I wrote the following comments in the Stoke Sentinel a few weeks ago because of the ongoing failure of the government over Brexit. As the Cabinet meets today I hope that they move closer to the sort of deal as represented in our six key tests that Jeremy, Keir and I could then support .
It’s clear that on Brexit, not only is the Prime Minister and her cabinet split, but so is her government and her party. Their infighting isn’t good for our country but nor does it help to present strong and united negotiating position with the EU. But it isn’t the optics or op-eds that really matter, it people’s jobs and how the economy could and will be affected by a bad deal or the catastrophe of the prospect of no deal at all.
Here in Stoke-on-Trent, in the heart of the Potteries, no more broadly will a bad deal that doesn’t include a proper customs arrangement be felt than in the ceramics industry. Five thousand jobs are directly related to manufacturing, across the city, there are 15,000 such jobs, and even more when we tie in the supply chains and support services that make those industries flourish.
I recently spoke with union reps from the Toyota factory in Burnaston, Derbyshire. A site which Toyota has earmarked for over two hundred million pounds worth of investment, creating over two hundred new high skilled jobs.
The Burnaston site operates with only three hours’ worth of stock continuously available, meaning a delivery just over every thirty minutes, many from the EU. They told me that if the government doesn’t enter a customs agreement that protects such swift and easy flow of goods then the plant would struggle to maintain production. These fears aren’t scare stories but the real-world consequences of the Prime Minister’s failure.
At this critical time, if the MPs from all parties are more interested in settling old internal scores or pushing personal ambition before that of the country, then they should be honest about that. The Labour Party have made it clear that if the Prime Minister is able to escape the hardliners in her own party and move towards a deal that meets the needs of our communities on jobs, trade, work place rights and protections then she will have our support.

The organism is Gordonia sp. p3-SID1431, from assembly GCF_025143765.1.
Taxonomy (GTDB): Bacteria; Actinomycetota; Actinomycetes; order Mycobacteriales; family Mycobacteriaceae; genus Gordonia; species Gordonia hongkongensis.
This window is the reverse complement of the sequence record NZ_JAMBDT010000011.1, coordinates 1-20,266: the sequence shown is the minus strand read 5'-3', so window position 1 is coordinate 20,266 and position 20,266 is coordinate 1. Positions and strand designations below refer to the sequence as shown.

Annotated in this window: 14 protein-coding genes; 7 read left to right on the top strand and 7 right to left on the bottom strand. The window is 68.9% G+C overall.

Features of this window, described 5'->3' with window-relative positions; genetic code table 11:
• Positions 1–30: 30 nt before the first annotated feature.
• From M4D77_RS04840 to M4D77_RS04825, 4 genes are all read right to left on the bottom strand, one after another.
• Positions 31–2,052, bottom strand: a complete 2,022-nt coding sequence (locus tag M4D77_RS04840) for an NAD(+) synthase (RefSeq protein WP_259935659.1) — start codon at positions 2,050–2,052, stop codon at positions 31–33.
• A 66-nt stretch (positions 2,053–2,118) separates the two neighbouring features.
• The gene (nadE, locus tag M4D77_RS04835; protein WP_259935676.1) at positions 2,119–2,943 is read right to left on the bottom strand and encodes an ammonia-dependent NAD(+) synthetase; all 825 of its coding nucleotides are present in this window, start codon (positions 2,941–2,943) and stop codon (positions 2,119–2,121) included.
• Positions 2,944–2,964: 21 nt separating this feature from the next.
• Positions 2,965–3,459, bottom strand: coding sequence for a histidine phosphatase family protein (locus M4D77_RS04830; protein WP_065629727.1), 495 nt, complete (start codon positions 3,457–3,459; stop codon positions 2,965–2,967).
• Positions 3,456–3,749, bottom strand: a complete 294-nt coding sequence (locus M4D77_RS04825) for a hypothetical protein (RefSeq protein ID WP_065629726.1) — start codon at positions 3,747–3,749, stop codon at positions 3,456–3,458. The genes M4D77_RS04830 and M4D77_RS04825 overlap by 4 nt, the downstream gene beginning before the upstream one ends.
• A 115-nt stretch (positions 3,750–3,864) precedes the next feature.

In my by-election acceptance speech, I talked about Stoke-on-Trent being more than the press entitled ‘capital of Brexit’. I spoke about Stoke-on-Trent as a city of innovators and educators, artists and entrepreneurs. As the pioneers of the first industrial revolution with the potential to lead the next one. That belief has been strengthened over those eighteen months, but so as my belief that we need a deal that protects their economic futures and gives us the opportunity to compete on a fair playing field, not a deal that satisfies cliques in her party.
The Prime Minister must put forward a deal that meets those challenges and can command a majority in the House of Commons. That might mean putting her premiership at risk to put forward a deal that closer resembles Labour’s position, but when we are talking about people’s jobs, homes and future’s surely that must trump political expediency and self-interest?
If she doesn’t, and puts party before the national interest, I won’t support her and those ordinary hard-working people of Stoke-on-Trent who will bear the brunt of any sordid political fix – won’t forget.

Theresa May
Theresa May
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